I’m getting better at sign language and much of it has to do with much more than just remembering the signs. One of the main changes that has happened is a boost in confidence, which has been influenced from the ASL study group I have been participating in.
The person leading the study group is also a MATESOL student and invited to me to study with other students from her section at the SF Main Library. During my first time at the study group, two things stuck out to me. First, one of the students, a Chinese ESL student, seemed to have particularly aggressive study skills. I say this in a positive way. She was extremely focused on learning the signs, continually asked questions (for information and confirmation), and was never afraid to make mistakes with her signs. While we all communicated in English, she even asked if I spoke Chinese in order to clarify what “helicopter” meant in English. To be honest, I felt quite intimidated by her language learning approach. Coming to the group as a newcomer, I already felt like I was behind, that I had not practiced my signs as much as they had. At the beginning of the study session, I was not confident enough to sign a sentence without hesitating, had trouble remembering many of the vocabulary words, and had trouble reading other people’s sign. Yet, I realized that the ESL student must have been such an effective language learner because of her experience in learning English as a foreign language. Especially because she was learning English as a mode of survival and serious communication rather than enjoyment, she must have transferred those skill to her language learning approach in ASL. In studying her strategies, I tried to apply some of them to my own learning process, particularly signing without the fear of making mistakes.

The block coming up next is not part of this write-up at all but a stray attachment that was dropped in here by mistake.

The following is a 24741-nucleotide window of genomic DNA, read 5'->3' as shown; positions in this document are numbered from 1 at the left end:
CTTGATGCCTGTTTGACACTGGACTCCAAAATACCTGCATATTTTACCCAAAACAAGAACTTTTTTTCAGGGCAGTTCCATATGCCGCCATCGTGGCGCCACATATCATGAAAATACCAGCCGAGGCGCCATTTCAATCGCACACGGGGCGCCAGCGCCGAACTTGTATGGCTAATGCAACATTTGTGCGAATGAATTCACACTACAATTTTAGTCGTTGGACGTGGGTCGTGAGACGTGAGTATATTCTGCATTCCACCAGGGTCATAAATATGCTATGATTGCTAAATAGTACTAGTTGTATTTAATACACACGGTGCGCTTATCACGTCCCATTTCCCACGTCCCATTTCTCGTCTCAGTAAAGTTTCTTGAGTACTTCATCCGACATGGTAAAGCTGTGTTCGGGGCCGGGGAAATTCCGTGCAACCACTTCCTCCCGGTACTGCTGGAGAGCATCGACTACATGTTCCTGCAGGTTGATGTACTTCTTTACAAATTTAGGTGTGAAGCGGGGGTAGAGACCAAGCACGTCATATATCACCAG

The second influence from the study group that has helped my confidence is working with a partner. During my second study session, only one other person, the group coordinator, showed up. It was only the two of us and we spend a good two hours signing questions and answers to each other while incorporating the vocabulary. From the first study session, I noticed that she is much more familiar with ASL than the rest of us. The fact that I was working with her one-one-one made me feel like I had much less to contribute to her than she did to me. Yet, she expressed that I was just as important for her learning as she was with mine because it is hard to practice signing alone. Having another signer receive and respond to your signs and showing the negotiated interaction between the two learners really helped me feel comfortable and more confident in signing. At the end of the study session, I left with much more confidence in signing, especially for conversation based situations (versus signing individual vocabulary words). I believe that having that one-on-one interaction was crucial for me to experience and practice signing as an actual mode of communication rather than just another topic found in the textbook.